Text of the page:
We are working with public sector partners and industry representatives to address skills issues in Scotland’s digital sector, with a programme of work built around the recommendations in the 2014 digital skills investment plan. Examples of that collaborative work include the recent opening of CodeClan, an industry-led digital skills academy that is designed to help to meet the immediate digital skills needs that are faced by Scottish businesses. We have also funded the digital world marketing campaign to raise awareness about the careers and opportunities that digital skills and qualifications can create. The campaign is aimed at young people and women in particular.
The cabinet secretary will be aware that it is estimated that 100 million citizens throughout Europe have insufficient digital skills and are excluded from the digital society. What are the Scottish Government and Scotland’s colleges doing to support the development of vital computer skills in the industry?
A great deal of work is going on, some of which I mentioned in my first answer.
The colleges have long acknowledged the importance of responding to the need for science, technology, engineering and mathematics courses, including in computing skills. As a primary provider of those courses, colleges have a significant role to play in ensuring that they are prioritised. In its guidance to the sector, the Scottish Further and Higher Education Funding Council has recommended that colleges use the information from skills investment plans and regional skills assessments and engage with local employers to assess which courses are required to meet regional need.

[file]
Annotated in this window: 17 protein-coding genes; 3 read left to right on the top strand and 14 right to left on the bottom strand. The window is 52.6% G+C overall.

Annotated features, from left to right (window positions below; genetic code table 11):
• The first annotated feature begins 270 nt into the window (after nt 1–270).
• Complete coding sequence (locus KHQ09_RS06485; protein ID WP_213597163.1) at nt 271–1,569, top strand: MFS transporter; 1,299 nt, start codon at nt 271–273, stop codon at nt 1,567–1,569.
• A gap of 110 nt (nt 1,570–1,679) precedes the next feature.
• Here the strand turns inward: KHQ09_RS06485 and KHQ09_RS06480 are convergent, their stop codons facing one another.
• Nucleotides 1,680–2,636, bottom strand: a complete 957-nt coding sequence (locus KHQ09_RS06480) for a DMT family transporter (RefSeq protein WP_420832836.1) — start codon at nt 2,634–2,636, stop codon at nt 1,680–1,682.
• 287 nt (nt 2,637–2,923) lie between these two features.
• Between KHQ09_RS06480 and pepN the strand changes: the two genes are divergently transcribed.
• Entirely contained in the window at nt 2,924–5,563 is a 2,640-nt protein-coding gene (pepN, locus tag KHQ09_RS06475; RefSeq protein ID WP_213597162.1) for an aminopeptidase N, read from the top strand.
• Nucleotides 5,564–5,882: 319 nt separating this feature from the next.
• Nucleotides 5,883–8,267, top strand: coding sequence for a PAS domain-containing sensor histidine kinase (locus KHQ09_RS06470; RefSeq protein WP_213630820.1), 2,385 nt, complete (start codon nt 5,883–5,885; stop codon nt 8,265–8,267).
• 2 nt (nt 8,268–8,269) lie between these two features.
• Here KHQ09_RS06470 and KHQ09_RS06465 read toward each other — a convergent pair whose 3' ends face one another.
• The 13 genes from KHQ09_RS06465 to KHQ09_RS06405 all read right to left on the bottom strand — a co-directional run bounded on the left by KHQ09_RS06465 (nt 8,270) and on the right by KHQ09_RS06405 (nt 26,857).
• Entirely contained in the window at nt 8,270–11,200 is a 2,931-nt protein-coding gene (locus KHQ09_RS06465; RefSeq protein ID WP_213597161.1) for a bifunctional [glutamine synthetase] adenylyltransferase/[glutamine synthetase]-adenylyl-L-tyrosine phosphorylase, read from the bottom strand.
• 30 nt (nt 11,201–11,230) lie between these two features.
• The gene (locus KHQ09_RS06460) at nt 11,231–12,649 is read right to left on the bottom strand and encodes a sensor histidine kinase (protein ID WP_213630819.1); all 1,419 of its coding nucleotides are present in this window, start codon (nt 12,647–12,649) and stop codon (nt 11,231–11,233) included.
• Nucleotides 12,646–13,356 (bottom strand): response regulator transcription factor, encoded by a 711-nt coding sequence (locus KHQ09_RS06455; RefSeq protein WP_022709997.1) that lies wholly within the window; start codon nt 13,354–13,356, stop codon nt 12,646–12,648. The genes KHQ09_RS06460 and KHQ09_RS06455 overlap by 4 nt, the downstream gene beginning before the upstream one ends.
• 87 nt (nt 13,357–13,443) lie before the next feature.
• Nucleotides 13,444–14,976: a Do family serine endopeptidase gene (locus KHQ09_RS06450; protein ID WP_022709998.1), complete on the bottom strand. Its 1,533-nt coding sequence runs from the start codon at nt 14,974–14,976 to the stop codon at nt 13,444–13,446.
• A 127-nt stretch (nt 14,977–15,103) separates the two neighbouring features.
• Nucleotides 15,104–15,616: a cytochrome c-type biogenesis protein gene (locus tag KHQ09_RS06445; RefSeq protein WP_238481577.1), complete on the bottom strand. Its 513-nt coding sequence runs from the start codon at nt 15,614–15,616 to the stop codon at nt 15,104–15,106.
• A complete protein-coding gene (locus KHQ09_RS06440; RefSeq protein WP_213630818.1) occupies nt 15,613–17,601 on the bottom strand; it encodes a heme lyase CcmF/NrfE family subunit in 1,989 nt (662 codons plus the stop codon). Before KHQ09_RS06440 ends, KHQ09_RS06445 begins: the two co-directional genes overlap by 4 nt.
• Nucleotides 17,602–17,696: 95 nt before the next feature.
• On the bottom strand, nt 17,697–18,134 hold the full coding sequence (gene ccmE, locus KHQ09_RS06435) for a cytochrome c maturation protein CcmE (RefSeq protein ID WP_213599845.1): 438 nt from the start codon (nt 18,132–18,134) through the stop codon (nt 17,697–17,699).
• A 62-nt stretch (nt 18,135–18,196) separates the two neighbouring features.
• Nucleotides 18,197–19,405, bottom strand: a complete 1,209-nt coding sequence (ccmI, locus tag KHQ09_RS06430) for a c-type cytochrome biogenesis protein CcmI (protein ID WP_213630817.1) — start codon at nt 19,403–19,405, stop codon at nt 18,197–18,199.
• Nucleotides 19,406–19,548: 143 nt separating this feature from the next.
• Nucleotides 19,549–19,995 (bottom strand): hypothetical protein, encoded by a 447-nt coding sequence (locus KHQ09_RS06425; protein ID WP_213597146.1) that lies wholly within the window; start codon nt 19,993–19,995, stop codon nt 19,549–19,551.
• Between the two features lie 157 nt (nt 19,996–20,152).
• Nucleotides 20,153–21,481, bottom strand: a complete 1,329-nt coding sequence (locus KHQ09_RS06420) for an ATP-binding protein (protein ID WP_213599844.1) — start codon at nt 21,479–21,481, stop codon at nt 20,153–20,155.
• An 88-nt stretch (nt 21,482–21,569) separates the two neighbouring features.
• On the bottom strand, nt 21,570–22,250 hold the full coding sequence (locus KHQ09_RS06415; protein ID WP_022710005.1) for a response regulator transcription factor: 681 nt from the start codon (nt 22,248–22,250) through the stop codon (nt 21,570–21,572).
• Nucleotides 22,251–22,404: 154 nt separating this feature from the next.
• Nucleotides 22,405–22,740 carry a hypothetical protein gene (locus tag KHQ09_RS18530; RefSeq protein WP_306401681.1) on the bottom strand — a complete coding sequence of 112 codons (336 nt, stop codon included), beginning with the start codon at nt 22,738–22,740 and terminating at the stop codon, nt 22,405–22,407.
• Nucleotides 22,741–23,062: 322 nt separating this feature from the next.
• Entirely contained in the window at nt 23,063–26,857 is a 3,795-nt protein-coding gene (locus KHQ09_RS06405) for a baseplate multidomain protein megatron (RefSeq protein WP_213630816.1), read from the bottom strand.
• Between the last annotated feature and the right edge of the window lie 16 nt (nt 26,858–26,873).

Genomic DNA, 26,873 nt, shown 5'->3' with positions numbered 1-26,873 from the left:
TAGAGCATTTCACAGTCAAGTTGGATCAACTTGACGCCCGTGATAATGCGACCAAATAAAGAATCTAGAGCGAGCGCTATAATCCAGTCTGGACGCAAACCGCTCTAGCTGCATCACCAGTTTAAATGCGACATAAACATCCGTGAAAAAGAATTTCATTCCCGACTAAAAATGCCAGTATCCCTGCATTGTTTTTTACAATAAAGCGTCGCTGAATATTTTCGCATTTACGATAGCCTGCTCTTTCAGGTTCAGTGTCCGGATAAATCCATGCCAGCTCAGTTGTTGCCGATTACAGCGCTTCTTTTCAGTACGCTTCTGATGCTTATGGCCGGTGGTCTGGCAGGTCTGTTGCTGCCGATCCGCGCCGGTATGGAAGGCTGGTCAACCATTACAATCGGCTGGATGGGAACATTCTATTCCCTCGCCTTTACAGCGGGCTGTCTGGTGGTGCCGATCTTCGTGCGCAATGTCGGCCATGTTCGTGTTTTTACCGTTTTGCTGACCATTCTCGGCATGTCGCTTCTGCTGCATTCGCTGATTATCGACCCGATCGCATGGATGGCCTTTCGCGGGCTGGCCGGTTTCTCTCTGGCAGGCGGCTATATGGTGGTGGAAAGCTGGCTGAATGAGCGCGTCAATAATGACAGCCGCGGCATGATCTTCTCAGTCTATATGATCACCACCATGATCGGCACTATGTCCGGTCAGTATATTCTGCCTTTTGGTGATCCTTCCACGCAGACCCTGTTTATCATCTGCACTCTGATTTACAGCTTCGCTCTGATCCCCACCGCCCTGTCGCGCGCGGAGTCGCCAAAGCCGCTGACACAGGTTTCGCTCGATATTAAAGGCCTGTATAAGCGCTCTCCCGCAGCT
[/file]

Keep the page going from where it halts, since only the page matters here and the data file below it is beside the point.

Just yesterday, my colleague Angela Constance visited Dundee and Angus College’s code academy, which provides a good opportunity to show all the young people and children who are involved with it the huge variety of jobs that are available in our technologies industries. That is just one example of the work that is being done in the colleges.